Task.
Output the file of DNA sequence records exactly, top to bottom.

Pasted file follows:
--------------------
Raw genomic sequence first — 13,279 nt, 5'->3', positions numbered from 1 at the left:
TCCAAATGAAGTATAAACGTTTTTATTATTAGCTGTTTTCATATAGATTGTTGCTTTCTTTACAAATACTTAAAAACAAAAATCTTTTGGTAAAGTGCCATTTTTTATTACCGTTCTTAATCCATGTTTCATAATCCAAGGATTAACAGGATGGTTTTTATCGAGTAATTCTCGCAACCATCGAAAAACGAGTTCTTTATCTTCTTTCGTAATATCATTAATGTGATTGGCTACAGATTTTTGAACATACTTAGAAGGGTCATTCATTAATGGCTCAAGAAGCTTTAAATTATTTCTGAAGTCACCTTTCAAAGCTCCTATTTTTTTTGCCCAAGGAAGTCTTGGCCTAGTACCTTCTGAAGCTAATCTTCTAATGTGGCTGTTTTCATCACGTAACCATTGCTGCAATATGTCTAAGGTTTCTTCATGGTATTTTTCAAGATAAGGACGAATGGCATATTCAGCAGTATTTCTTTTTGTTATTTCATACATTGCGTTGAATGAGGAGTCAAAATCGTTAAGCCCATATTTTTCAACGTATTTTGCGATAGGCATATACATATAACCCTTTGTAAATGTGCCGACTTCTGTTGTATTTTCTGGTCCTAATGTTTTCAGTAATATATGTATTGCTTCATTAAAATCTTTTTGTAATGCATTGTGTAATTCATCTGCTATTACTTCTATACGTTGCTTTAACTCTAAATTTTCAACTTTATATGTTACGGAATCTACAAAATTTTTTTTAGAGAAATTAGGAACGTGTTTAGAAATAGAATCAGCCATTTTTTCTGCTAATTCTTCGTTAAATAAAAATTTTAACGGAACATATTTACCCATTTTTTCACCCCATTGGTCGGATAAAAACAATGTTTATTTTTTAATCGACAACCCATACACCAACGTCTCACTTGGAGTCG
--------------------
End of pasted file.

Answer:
Raw genomic sequence first — 13,279 nt, 5'->3', positions numbered from 1 at the left:
TCCAAATGAAGTATAAACGTTTTTATTATTAGCTGTTTTCATATAGATTGTTGCTTTCTTTACAAATACTTAAAAACAAAAATCTTTTGGTAAAGTGCCATTTTTTATTACCGTTCTTAATCCATGTTTCATAATCCAAGGATTAACAGGATGGTTTTTATCGAGTAATTCTCGCAACCATCGAAAAACGAGTTCTTTATCTTCTTTCGTAATATCATTAATGTGATTGGCTACAGATTTTTGAACATACTTAGAAGGGTCATTCATTAATGGCTCAAGAAGCTTTAAATTATTTCTGAAGTCACCTTTCAAAGCTCCTATTTTTTTTGCCCAAGGAAGTCTTGGCCTAGTACCTTCTGAAGCTAATCTTCTAATGTGGCTGTTTTCATCACGTAACCATTGCTGCAATATGTCTAAGGTTTCTTCATGGTATTTTTCAAGATAAGGACGAATGGCATATTCAGCAGTATTTCTTTTTGTTATTTCATACATTGCGTTGAATGAGGAGTCAAAATCGTTAAGCCCATATTTTTCAACGTATTTTGCGATAGGCATATACATATAACCCTTTGTAAATGTGCCGACTTCTGTTGTATTTTCTGGTCCTAATGTTTTCAGTAATATATGTATTGCTTCATTAAAATCTTTTTGTAATGCATTGTGTAATTCATCTGCTATTACTTCTATACGTTGCTTTAACTCTAAATTTTCAACTTTATATGTTACGGAATCTACAAAATTTTTTTTAGAGAAATTAGGAACGTGTTTAGAAATAGAATCAGCCATTTTTTCTGCTAATTCTTCGTTAAATAAAAATTTTAACGGAACATATTTACCCATTTTTTCACCCCATTGGTCGGATAAAAACAATGTTTATTTTTTAATCGACAACCCATACACCAACGTCTCACTTGGAGTCG